Kodiaq is not the first SUV from Skoda if you just got that wrong. First one was Yeti, and you may as well forgot about it due to the fact that it has been 8 years since it debuted. Anyway, more shaped like a small van, than actual SUV, Yeti managed to pull enough in sales figures to deserve successor. And that successor is very near, coming in the form of 2017 Skoda Karoq.
WHERE DOES IT FITS?
Yeti is a compact crossover, same as current Kodiaq, but Kodiaq fills that upper part of compact CUV segment. That means that Yeti and upcoming Karoq are direct rivals to Qashqai, Tuscon, Sportage, 3008, Ateca, Kadjar and so on, while Kodiaq goes head to head with X-Trail, RAV4, 5008, CR-V and similar.
Despite all of them basically, occupy the same segment price and size difference does exist between them. So, the product from Skoda should save you around four grand (British ones) compared to the bigger sibling, while costing you some inches.
2017 Skoda Karoq STYLE
The car is set to debut on 18th of May this year, and at this moment only pictures of camouflaged vehicle are available. Yet, it is enough for us to see that we have small Kodiaq in progress. Overall shape and stance are identical along with the tail that just has slightly reshaped lights. At the front, the grille is the same, which is fine, but front bumper being extremely similar as well as headlights, might not be so fine. Side profile also seems identical with same carvings and mirrors.
Skoda has never been especially imaginative with interiors, so don’t expect anything special on that front, though as always build quality is going to be decent along with the tech offer, including Digital Instrument Panel or the Czech version of Audi Virtual Cockpit. In short, Kodiaq totally lacks any charisma, charm, trendiness and anything else, which should have been a chance for the smaller sibling to shine, though it seems that it miss it, despite the fact that it was partially offered before with Yeti. We are going to be sure about its appearance when it debuts, but so far this doesn’t look promising.
Engine lineup is going to be brand new, with only one unit carrying over. It all starts with 1.0-liter TSI I3 with 114 hp and 175 Nm of torque (129 lb-ft) and ends up with 1.5-liter TSI I4 delivering 150 hp and 250 Nm (184 lb-ft). First one propels Karoq to 60 mph in 10.6 seconds, while the second one in more acceptable 8.4 seconds.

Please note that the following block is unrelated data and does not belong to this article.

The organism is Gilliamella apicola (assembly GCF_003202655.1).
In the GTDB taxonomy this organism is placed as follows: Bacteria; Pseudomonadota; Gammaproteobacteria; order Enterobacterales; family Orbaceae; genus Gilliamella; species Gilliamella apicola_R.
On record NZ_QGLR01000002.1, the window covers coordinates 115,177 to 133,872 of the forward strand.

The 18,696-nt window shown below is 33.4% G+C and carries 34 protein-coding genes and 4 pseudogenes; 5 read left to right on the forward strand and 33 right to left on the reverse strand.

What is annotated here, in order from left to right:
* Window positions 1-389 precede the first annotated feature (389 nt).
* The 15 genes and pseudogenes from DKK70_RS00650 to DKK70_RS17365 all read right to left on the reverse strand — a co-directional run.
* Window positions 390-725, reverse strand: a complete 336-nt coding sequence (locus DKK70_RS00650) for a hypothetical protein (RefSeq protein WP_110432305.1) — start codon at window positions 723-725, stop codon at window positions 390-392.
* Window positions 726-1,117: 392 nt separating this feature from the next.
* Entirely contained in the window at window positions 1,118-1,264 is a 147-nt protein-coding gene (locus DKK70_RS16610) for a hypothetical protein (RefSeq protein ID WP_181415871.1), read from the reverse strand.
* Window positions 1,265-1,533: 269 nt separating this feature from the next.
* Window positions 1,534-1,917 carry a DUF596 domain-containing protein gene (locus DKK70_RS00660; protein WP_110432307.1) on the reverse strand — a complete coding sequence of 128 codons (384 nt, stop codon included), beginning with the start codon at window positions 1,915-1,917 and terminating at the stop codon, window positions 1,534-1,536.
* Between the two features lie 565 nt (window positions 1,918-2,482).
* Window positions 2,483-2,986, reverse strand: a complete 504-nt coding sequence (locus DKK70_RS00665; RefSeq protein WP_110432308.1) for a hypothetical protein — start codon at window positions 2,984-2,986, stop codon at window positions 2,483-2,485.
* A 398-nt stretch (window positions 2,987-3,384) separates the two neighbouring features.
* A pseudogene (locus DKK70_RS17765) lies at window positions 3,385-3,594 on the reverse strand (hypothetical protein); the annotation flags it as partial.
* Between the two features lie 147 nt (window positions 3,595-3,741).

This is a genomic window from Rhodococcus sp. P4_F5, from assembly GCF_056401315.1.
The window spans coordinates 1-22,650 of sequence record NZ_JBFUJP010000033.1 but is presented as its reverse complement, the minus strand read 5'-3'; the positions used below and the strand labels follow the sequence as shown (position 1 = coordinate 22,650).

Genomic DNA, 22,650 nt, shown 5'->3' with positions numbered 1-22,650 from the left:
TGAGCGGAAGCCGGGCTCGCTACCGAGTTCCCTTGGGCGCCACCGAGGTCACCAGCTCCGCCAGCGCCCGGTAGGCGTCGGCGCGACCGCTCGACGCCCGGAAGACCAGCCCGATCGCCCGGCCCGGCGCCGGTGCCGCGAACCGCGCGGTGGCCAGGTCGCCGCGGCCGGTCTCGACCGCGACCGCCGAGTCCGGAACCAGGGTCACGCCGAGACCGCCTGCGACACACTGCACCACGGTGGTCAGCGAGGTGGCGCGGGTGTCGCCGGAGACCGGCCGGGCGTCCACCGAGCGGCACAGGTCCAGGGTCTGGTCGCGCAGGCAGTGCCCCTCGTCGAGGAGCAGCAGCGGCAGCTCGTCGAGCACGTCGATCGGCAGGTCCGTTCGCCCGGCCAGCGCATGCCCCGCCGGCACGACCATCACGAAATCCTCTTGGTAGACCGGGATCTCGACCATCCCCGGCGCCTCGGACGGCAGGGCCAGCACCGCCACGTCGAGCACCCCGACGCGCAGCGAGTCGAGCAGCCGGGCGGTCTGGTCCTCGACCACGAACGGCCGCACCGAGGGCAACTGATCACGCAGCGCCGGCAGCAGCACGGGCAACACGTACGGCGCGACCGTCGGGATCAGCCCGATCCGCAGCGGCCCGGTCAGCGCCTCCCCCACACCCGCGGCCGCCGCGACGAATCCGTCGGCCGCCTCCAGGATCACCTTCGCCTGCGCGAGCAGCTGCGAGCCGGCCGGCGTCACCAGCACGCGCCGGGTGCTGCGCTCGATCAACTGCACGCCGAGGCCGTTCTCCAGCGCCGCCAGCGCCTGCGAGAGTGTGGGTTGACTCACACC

Diesel offer consists of 1.6-liter TDI I4 rated at 115 hp and 250 Nm (184 lb-ft) and 2.0-liter TDI I4 with two power outputs of 150 and 190 hp, along with 340 and 400 Nm (251 and 295 lb-ft). Weakest diesel is the most sluggish in the lineup with 10.7 seconds to 60 mph, stronger reduce that to 8.9 seconds and top version takes 7.8 seconds to do the same job. FWD and 6-speed manual comes as standard, while AWD and 7-speed dual clutch automatic are offered as an option with more powerful engines.
ON THE ROAD
Czechs have been kind enough to let Karoq be tested on the road before its official debut. While engine offer is satisfying, driving impressions were not that much. The suspension is softly tuned, making it wobbly and undetermined in corners, and for some reason, it doesn’t compensate in comfort on the straight road.
This should be sorted out with optional adaptive dampers, but that asks for more of your hard earned cash. Also, feel at the steering wheel is completely artificial even in Sport mode, so if you find any joy in driving, sisterly Ateca pose as much better choice.
2017 Skoda Karoq is about to be priced from ₤18k ($23k) in Britain. As with all Skodas, pricing is always fair, engine part is good, and the amount of space is outstanding while costing you driving joy, any visual excitement and total lack of charisma. Actually, scratch that part defining offered space since its 488 liters (17 cu ft) boot is beaten by far by both Hyundai’s Tucson, Peugeot’s 3008 and many others. In conclusion, think twice before going for it.